This NEW component is part of the ArcGIS for Microsoft 365 transition, that marks our complete transformation from locally managed installs to Software as a Service. You’ll notice right from the start, the ease with which you can deploy ArcGIS for Excel from the Microsoft app store. Yes, it’s now available within Excel, with no installers and will seamlessly update to ensure you’re always working with the latest release.
Tip: Contact your organization’s administrator if you don’t see the ArcGIS for Excel app or any add-ins. See frequently asked questions and answers to get more details.
The next major change is that an ArcGIS Account is not required to get started. Anyone with XY coordinate data can make a map in Excel, but if you want to deep dive into what ArcGIS for Excel is offering with its very first release, make sure you have an ArcGIS account to try out the advanced functionality leveraging Esri location services.
To get started, head over to the steps to include the add in, into your Microsoft Excel spreadsheet. This will allow you to use the ArcGIS component in Excel Online, as well as Excel Desktop on Windows and MacOS!
Click the ArcGIS tab, then click Show Map, and you are ready to start using the awesome functionalities that ArcGIS for Excel has to offer, turning your data, into informative spatially enabled maps.
Once the map pane is loaded, you will notice is the side-by-side placement of your Excel data and the ArcGIS for Excel map. No multiple dockable windows, but just one clean frame to start visualizing your information.
In addition to enhanced styling, choose from amazing basemaps, search capabilities, analysis tools, see map selections in your rows, and share the map to your ArcGIS Online account. All these tools are available when using the ArcGIS component in Excel Online, or the desktop version on Windows and MacOS.
- Seamless add-in process from Microsoft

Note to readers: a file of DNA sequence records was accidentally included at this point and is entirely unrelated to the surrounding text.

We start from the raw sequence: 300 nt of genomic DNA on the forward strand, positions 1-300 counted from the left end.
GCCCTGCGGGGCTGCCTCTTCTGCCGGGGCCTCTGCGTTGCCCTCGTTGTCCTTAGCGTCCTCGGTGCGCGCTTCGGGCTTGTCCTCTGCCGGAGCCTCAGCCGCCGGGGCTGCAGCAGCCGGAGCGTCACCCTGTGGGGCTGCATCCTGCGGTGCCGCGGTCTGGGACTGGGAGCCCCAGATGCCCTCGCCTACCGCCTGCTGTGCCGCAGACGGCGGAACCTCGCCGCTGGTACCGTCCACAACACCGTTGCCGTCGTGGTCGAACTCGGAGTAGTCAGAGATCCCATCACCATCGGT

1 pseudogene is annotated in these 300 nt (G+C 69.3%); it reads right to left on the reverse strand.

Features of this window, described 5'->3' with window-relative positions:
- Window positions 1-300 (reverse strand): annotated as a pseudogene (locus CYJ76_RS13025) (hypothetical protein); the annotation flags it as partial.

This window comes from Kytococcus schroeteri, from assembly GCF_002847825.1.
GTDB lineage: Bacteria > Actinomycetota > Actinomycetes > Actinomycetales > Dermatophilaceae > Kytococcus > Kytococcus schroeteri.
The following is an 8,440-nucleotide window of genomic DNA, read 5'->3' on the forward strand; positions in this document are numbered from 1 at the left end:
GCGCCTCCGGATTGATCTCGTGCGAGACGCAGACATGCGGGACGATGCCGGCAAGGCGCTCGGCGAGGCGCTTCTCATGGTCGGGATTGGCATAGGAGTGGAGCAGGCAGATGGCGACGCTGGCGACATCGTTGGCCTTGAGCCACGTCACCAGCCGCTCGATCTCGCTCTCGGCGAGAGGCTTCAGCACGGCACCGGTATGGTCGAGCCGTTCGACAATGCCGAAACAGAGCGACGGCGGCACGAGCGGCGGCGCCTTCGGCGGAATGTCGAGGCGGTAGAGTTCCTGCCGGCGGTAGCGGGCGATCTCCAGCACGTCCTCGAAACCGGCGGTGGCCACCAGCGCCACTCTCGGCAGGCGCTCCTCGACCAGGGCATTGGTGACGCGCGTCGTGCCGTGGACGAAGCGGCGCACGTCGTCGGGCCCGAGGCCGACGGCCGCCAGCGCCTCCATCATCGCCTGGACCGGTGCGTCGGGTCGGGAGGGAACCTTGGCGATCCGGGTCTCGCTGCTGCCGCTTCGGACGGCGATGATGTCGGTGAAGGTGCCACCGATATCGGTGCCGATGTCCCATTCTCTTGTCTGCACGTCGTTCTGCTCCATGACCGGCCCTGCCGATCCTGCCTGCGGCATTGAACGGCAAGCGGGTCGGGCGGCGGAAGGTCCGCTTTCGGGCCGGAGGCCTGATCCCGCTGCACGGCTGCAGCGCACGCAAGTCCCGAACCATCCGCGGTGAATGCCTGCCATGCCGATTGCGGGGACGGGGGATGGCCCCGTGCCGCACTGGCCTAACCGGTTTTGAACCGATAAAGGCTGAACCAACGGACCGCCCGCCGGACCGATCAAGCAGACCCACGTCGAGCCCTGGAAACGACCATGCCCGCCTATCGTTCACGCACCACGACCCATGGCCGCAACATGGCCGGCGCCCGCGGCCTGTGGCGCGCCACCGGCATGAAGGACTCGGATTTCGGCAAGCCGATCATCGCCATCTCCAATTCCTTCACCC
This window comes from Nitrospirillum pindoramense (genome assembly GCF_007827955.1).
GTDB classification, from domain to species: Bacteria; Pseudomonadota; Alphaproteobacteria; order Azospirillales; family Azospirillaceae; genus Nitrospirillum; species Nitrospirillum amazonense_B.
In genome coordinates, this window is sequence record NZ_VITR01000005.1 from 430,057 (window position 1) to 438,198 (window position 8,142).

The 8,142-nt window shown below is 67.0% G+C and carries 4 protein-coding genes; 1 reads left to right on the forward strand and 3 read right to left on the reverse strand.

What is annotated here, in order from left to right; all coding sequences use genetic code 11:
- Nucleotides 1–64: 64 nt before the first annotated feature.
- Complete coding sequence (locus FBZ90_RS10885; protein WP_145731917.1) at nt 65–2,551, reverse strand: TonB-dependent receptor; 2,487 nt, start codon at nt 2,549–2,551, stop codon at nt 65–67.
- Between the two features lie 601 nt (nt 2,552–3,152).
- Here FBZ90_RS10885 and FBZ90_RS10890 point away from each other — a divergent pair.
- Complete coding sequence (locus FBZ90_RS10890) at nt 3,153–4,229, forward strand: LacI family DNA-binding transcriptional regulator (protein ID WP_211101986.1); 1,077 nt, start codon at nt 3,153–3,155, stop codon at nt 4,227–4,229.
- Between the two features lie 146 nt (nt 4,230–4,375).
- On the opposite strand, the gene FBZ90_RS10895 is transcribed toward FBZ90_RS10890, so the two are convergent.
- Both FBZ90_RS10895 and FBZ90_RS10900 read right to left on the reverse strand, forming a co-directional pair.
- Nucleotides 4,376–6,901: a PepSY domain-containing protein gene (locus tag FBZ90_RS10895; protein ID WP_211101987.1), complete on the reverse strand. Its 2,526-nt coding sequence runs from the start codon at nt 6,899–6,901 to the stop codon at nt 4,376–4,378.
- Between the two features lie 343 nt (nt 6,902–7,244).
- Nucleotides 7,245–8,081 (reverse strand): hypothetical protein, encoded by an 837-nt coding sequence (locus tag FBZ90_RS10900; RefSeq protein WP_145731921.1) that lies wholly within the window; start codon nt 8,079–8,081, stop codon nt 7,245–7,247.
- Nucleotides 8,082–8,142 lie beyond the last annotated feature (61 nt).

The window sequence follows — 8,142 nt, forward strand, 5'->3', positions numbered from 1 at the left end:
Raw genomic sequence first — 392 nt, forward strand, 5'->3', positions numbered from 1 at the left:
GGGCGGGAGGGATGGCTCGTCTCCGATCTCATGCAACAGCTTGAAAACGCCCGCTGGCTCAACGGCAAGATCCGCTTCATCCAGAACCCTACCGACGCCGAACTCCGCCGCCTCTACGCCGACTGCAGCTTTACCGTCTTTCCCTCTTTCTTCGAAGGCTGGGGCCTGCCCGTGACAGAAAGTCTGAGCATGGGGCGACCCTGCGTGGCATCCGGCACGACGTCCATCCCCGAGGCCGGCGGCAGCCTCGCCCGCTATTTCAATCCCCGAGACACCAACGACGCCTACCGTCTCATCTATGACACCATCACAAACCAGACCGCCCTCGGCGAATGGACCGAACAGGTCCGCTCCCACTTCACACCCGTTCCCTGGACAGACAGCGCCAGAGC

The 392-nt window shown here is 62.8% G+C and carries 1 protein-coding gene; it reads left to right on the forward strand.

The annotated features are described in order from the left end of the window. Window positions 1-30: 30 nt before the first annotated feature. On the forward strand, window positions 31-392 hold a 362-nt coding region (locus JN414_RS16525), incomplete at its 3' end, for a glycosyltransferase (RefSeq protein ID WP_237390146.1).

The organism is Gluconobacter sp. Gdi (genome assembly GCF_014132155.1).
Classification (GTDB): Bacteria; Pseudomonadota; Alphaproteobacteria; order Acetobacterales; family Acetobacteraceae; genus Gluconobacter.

- Connections to ArcGIS Online, and ArcGIS Enterprise without a portal installation
- Standard users can create maps with coordinate data they have in their spreadsheets
- Additional capabilities are available when you login with an ArcGIS Account
- Reset a map to remove data and start with a fresh new map canvas
- Quick access to the documentation and workflows when you click the Help button
- The Print tool exports a printer-friendly page of a map in various formats including PDF, PNG, JPEG, GIF, EPS, and SVG. You can print the map layout or only the map extent.
Pro tip: Love the basemaps in this blog? You can access them too! Here’s how.
- A progress bar now indicates progress of a data upload. This is shown in the Layers pane when you add layers to the map.
- One of the most useful, stunning additions to are the customized formulas that are famaliar to Microsoft Excel power users, which are functions that help you geocode, geoenrich, and route operations. Learn more about them.
Must read: blog on using ArcGIS functions in Formulas– by ArcGIS for Excel Product Engineer Gaurav Singh.
- Adding data from ArcGIS is available in one drop-down menu. ArcGIS Living Atlas is now an option on the Add from ArcGIS pane in the My content drop-down list.
- In addition to using Excel tables, CSV files are now supported. With a .csv file, you can either add features on the map by selecting cell ranges in the worksheet or format the data as an Excel table before adding it to the map.
- The Select features pane has new functionality to filter a spreadsheet. Using Filter sheet, you can display the rows that correspond with features selected on the map. Filters can be removed using Clear filters. Selected data rows can be exported to a new worksheet in the current workbook.
How to get started and resources to help you…
Visit the Microsoft app store to use the ArcGIS for Excel component, or read the steps if you are the Microsoft 365 admin making the app available to an organization.
Follow along with our Learn Lesson to Get Started with ArcGIS for Excel.
To learn more about the product, such as system requirements, full descriptions of capabilities, and more—head over to the ArcGIS for Excel documentation site.
Read our blogs, interact with experts, take a survey, or just connect. Join us in the to ask questions, share ideas, and let us know about your experiences with ArcGIS for Excel.